What’s Behind Buffalo’s Dramatic Rise in Traffic Tickets?
Ever wondered why so many cops are writing tickets even more now? The flood began in July – after City Hall created its new “traffic violations agency” to grab more money than ever from traffic fines.
The traffic agency flung open its doors July 1. From that day through December, police issued 30,000 tickets, nearly 10,000 more than the latter half of 2014.
These days, officers don’t hand just one citation to a driver, according to figures from Police Commissioner Daniel Derenda. With new software making it easier, they average three.
The torrent of tickets written from July to December, documented by state data and obtained by The Buffalo News, will eventually rain millions of dollars onto City Hall. But the deluge of tickets was so huge it initially swamped the young traffic agency and left it struggling to collect the windfall.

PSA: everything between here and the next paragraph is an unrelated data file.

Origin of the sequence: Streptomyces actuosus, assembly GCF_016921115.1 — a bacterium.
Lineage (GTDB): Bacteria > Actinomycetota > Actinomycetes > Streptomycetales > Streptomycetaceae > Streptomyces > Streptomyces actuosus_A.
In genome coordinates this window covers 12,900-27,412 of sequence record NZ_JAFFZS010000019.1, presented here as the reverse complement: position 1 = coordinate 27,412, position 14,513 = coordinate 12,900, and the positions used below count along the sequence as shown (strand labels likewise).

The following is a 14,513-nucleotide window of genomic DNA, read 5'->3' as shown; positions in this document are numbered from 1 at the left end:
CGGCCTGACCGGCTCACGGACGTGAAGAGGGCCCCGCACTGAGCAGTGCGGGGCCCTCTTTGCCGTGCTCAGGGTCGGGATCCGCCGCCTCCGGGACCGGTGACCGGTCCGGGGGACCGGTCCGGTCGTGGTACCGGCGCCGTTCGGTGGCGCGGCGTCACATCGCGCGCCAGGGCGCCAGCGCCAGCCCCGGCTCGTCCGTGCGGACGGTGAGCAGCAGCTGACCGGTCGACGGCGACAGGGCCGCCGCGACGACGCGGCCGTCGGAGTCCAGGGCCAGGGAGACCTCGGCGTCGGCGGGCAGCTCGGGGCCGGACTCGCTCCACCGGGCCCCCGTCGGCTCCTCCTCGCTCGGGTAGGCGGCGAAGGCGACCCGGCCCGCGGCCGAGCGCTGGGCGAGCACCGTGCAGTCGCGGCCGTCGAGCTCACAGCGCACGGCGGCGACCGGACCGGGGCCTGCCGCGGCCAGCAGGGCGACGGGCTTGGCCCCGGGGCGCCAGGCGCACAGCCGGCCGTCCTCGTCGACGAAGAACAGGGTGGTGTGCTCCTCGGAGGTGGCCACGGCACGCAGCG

Buffalo is hardly the first city, town or village to squeeze drivers for more government cash.
“This raises a bigger issue,” the Rev. James Giles said of the spike in ticket-writing.Giles is a leading figure in the local “restorative justice” movement that advocates better responses to wrongdoing than punishment alone.